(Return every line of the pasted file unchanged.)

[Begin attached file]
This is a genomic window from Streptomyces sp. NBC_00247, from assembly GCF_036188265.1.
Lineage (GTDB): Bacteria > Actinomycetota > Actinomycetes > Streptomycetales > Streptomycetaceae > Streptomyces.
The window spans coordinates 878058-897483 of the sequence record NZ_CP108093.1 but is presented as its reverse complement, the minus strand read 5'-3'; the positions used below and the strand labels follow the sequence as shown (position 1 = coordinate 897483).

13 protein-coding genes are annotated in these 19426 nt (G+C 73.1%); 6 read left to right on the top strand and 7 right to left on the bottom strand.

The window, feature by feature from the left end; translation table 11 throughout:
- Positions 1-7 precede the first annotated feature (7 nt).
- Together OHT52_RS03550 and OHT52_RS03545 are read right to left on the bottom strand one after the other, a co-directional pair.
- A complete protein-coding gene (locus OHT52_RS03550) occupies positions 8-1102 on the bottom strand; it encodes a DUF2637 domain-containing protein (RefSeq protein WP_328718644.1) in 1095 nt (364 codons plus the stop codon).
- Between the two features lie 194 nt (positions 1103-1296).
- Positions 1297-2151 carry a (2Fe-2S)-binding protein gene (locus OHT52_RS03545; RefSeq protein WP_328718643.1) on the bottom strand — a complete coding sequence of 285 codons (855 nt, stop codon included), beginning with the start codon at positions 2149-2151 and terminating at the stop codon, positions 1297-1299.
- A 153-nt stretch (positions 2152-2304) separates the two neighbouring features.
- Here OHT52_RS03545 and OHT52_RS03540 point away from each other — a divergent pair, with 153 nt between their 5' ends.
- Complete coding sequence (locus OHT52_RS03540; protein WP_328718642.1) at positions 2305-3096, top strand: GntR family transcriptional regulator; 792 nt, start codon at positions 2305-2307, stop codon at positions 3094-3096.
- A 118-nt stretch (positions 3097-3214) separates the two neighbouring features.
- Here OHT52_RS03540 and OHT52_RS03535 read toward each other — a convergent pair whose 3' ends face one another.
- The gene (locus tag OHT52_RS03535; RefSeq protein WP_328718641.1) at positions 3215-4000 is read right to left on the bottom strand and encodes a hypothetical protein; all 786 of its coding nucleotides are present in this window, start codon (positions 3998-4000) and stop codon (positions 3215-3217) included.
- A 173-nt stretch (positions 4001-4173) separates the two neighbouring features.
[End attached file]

This is a genomic window from Streptomyces sp. NBC_00247, from assembly GCF_036188265.1.
Lineage (GTDB): Bacteria > Actinomycetota > Actinomycetes > Streptomycetales > Streptomycetaceae > Streptomyces.
The window spans coordinates 878058-897483 of the sequence record NZ_CP108093.1 but is presented as its reverse complement, the minus strand read 5'-3'; the positions used below and the strand labels follow the sequence as shown (position 1 = coordinate 897483).

13 protein-coding genes are annotated in these 19426 nt (G+C 73.1%); 6 read left to right on the top strand and 7 right to left on the bottom strand.

The window, feature by feature from the left end; translation table 11 throughout:
- Positions 1-7 precede the first annotated feature (7 nt).
- Together OHT52_RS03550 and OHT52_RS03545 are read right to left on the bottom strand one after the other, a co-directional pair.
- A complete protein-coding gene (locus OHT52_RS03550) occupies positions 8-1102 on the bottom strand; it encodes a DUF2637 domain-containing protein (RefSeq protein WP_328718644.1) in 1095 nt (364 codons plus the stop codon).
- Between the two features lie 194 nt (positions 1103-1296).
- Positions 1297-2151 carry a (2Fe-2S)-binding protein gene (locus OHT52_RS03545; RefSeq protein WP_328718643.1) on the bottom strand — a complete coding sequence of 285 codons (855 nt, stop codon included), beginning with the start codon at positions 2149-2151 and terminating at the stop codon, positions 1297-1299.
- A 153-nt stretch (positions 2152-2304) separates the two neighbouring features.
- Here OHT52_RS03545 and OHT52_RS03540 point away from each other — a divergent pair, with 153 nt between their 5' ends.
- Complete coding sequence (locus OHT52_RS03540; protein WP_328718642.1) at positions 2305-3096, top strand: GntR family transcriptional regulator; 792 nt, start codon at positions 2305-2307, stop codon at positions 3094-3096.
- A 118-nt stretch (positions 3097-3214) separates the two neighbouring features.
- Here OHT52_RS03540 and OHT52_RS03535 read toward each other — a convergent pair whose 3' ends face one another.
- The gene (locus tag OHT52_RS03535; RefSeq protein WP_328718641.1) at positions 3215-4000 is read right to left on the bottom strand and encodes a hypothetical protein; all 786 of its coding nucleotides are present in this window, start codon (positions 3998-4000) and stop codon (positions 3215-3217) included.
- A 173-nt stretch (positions 4001-4173) separates the two neighbouring features.